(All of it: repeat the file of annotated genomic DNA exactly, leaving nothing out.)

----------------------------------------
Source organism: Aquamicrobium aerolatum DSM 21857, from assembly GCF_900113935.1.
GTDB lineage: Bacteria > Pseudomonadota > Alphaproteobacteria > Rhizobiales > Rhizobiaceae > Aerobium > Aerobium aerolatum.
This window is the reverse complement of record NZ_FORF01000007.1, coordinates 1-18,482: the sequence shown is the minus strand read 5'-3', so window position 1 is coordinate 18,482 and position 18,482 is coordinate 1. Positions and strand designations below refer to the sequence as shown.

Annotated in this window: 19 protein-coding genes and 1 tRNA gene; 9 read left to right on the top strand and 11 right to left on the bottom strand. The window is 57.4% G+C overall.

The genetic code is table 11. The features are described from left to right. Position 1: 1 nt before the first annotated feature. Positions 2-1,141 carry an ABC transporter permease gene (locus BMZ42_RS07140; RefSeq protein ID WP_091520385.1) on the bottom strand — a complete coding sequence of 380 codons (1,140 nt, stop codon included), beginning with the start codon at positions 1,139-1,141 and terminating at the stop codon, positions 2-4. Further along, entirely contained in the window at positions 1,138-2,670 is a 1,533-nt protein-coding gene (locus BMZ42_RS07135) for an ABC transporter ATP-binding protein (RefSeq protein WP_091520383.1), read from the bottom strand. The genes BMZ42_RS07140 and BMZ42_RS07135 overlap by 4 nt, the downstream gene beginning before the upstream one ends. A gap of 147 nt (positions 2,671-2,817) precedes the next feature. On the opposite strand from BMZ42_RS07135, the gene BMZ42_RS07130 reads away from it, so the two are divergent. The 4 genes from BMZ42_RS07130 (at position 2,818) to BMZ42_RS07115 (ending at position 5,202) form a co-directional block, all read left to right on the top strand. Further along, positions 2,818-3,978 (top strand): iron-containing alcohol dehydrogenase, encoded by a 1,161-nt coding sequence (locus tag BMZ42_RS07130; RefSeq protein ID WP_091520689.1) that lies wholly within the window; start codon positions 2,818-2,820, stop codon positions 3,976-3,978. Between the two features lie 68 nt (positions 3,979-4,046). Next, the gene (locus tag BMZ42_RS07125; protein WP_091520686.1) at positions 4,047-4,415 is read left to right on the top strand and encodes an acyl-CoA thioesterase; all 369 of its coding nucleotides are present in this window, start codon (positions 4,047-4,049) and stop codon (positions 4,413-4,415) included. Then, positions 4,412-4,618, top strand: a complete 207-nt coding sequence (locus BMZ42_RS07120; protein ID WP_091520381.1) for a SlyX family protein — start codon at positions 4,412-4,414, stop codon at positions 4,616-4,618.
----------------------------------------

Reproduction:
Source organism: Aquamicrobium aerolatum DSM 21857, from assembly GCF_900113935.1.
GTDB lineage: Bacteria > Pseudomonadota > Alphaproteobacteria > Rhizobiales > Rhizobiaceae > Aerobium > Aerobium aerolatum.
This window is the reverse complement of record NZ_FORF01000007.1, coordinates 1-18,482: the sequence shown is the minus strand read 5'-3', so window position 1 is coordinate 18,482 and position 18,482 is coordinate 1. Positions and strand designations below refer to the sequence as shown.

Annotated in this window: 19 protein-coding genes and 1 tRNA gene; 9 read left to right on the top strand and 11 right to left on the bottom strand. The window is 57.4% G+C overall.

The genetic code is table 11. The features are described from left to right. Position 1: 1 nt before the first annotated feature. Positions 2-1,141 carry an ABC transporter permease gene (locus BMZ42_RS07140; RefSeq protein ID WP_091520385.1) on the bottom strand — a complete coding sequence of 380 codons (1,140 nt, stop codon included), beginning with the start codon at positions 1,139-1,141 and terminating at the stop codon, positions 2-4. Further along, entirely contained in the window at positions 1,138-2,670 is a 1,533-nt protein-coding gene (locus BMZ42_RS07135) for an ABC transporter ATP-binding protein (RefSeq protein WP_091520383.1), read from the bottom strand. The genes BMZ42_RS07140 and BMZ42_RS07135 overlap by 4 nt, the downstream gene beginning before the upstream one ends. A gap of 147 nt (positions 2,671-2,817) precedes the next feature. On the opposite strand from BMZ42_RS07135, the gene BMZ42_RS07130 reads away from it, so the two are divergent. The 4 genes from BMZ42_RS07130 (at position 2,818) to BMZ42_RS07115 (ending at position 5,202) form a co-directional block, all read left to right on the top strand. Further along, positions 2,818-3,978 (top strand): iron-containing alcohol dehydrogenase, encoded by a 1,161-nt coding sequence (locus tag BMZ42_RS07130; RefSeq protein ID WP_091520689.1) that lies wholly within the window; start codon positions 2,818-2,820, stop codon positions 3,976-3,978. Between the two features lie 68 nt (positions 3,979-4,046). Next, the gene (locus tag BMZ42_RS07125; protein WP_091520686.1) at positions 4,047-4,415 is read left to right on the top strand and encodes an acyl-CoA thioesterase; all 369 of its coding nucleotides are present in this window, start codon (positions 4,047-4,049) and stop codon (positions 4,413-4,415) included. Then, positions 4,412-4,618, top strand: a complete 207-nt coding sequence (locus BMZ42_RS07120; protein ID WP_091520381.1) for a SlyX family protein — start codon at positions 4,412-4,414, stop codon at positions 4,616-4,618.